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I am learning how to manage databases for my company and while I have pretty good understanding of using a database, I can definately see that it is completely different administering a database.

My possition is we are a small team and we previously had no one manageing the database servers, if something went wrong we would fix it but there was no pro-active maintenance.

I am putting together some documentation of best practices that we should be using, fixes to problems discovered, and methods to prevent issues from occuring. At the moment my managers are reluctant to patch the DB Servers (OS and DB Software), which I believe is insanity but they are senior and "know best".

Our environment is Server 2003, with 5 DB Servers, three MSSQL 2005 and two MSSQL2000. The DB servers are all private and do not face the internet. They are behind our firewall. The fact they are not public is the reasoning behind the managers reluctance to patch the servers.

What I would like to know is:

How people manage patching of the SQL Servers and OS? Is it necessary to patch them? List item When do you apply patches (immeadiately, after a couple days to wait for problems to be encountered and documented, other)? List item White papers, technical documentation, good blogs, etc that you can recommend. Any help would be greatly appreciated as I believe that they should be patched to at the least the most recent SP and perhaps the second recent Cummalative Update, but I dont have any form of best practices to base this on so would be most keen to learn what people do.

If you need further information please dont hesitate in contacting me.

Thanks,

Lima

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4 Answers 4

up vote 2 down vote accepted

My advice: yes, patch them. As we have seen even today, malicious content can and will make it into your internal network. Thoughts contrary to this are just plain naive and irresponsible. Slammer was an eye-opener back in the day and a lot has been done to lock SQL down to prevent this, but new threats arise blah blah blah.

With regards to the db servers, it's pretty much the same as your other servers. Put together an install plan, put together a rollback plan, apply the patches in a test environment, when comfortable apply them in production. They should be assessed for priority along with all other patches.

I agree, not patching is insanity. If your business relies on these systems and they're not patching because of discomfort with administering SQL Server then get someone into SQL admin training.

Edit: To your comment, on your test server you duplicate your production environment as closely as possible. To test your patch process you perform the entire process on the test server. If it fails then there's a decent or better chance that it'll fail in production also. Don't patch production until the patches in a test environment are stable.

On application servers you also want to make sure that your app continues to work as designed after the patches are installed so you will want to not only make sure the system itself survives the patch but that you run through the functionality of your application.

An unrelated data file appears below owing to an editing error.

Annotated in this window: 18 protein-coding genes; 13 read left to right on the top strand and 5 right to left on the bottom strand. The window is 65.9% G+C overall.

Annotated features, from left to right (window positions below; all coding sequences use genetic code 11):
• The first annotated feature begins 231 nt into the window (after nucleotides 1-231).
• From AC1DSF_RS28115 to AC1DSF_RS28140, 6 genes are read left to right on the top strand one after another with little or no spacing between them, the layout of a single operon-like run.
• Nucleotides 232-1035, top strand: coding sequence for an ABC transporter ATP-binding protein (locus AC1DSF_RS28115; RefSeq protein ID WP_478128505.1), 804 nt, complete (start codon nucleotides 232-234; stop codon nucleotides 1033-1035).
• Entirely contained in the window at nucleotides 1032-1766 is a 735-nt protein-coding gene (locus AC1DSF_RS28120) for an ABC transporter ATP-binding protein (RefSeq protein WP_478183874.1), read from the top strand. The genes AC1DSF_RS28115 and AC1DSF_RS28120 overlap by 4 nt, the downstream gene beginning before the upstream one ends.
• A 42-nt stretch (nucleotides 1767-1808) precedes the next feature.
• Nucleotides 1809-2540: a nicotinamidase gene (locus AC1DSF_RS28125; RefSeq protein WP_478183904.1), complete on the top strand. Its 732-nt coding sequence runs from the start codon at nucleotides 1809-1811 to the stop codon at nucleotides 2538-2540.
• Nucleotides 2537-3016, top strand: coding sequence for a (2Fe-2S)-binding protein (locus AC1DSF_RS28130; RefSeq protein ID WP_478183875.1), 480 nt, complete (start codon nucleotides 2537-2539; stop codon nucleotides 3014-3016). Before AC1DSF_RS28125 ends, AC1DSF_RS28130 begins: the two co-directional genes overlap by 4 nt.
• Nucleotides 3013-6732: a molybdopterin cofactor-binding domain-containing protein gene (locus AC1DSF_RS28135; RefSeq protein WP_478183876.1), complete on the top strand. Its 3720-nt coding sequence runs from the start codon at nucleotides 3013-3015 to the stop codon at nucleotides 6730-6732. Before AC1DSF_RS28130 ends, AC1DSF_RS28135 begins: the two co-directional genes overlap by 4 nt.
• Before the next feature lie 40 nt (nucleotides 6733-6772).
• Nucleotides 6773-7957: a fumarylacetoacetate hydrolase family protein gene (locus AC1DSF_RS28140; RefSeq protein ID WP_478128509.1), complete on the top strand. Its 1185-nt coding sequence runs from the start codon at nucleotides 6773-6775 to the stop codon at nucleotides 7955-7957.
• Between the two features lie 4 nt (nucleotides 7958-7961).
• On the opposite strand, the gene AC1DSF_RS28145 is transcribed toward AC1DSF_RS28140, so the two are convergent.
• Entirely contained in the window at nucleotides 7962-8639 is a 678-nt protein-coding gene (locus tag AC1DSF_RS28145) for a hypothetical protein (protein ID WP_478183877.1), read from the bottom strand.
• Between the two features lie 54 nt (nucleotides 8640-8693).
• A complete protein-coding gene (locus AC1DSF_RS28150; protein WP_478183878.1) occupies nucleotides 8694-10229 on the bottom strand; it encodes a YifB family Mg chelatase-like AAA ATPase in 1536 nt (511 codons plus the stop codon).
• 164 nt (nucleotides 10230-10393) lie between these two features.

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What sort of testing should I be doing on the test server? –  Lima Jul 1 '09 at 14:06
    
See the edit in my answer. –  squillman Jul 1 '09 at 14:33

Yikes. Well you definitely want to patch them as SQL Slammer et al operate BEHIND the firewall so .... Anyway, "back in the day" I would manually patch them from the SP's that come out from time to time after testing on a backup server. Nowadays I just let "Microsoft Update" catch any SQL Server-related patches. Seems to work just fine.

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Agreed with the above regarding "yes you must patch, and yes, test the patches first".

I will note however, as you mention that your team is new to DB administration, that I find MSSQL to require patches less frequently than Windows. The way it goes for me, I set windows update to "download only" on our test machine, then some night when we're feeling brave we tell Windows to go ahead and install, reboot, then run our regression tests.

The production machine is set the same way - download only, don't install the patches. So if our tests go well on the test machine we wake up at 5 AM the next day and tell the production machine to install the patches as well, let it reboot, then do some simple tests to ensure that the app is still working. We normally do this no more than once per week, as we don't like to wake up at 5 AM, but of course if the description of the patch sounds unusually dire we'll rush it.

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Patching databases should be no different than patching anything. Test, then deploy.

Obviously this requires a test system to patch first, but if these databases are as critical as the senior people in your organization believe them to be, I'm sure they have test systems deployed already and ready for testing. ;)

I always find it interesting when people refuse to patch systems because they are "internal only" and therefore secure. I guess you have no computer on your LAN that accesses the Internet and no possibility of ever doing something with a piece of software that will trigger a data corrupting, server crashing bug in the unpatched original release of the software.

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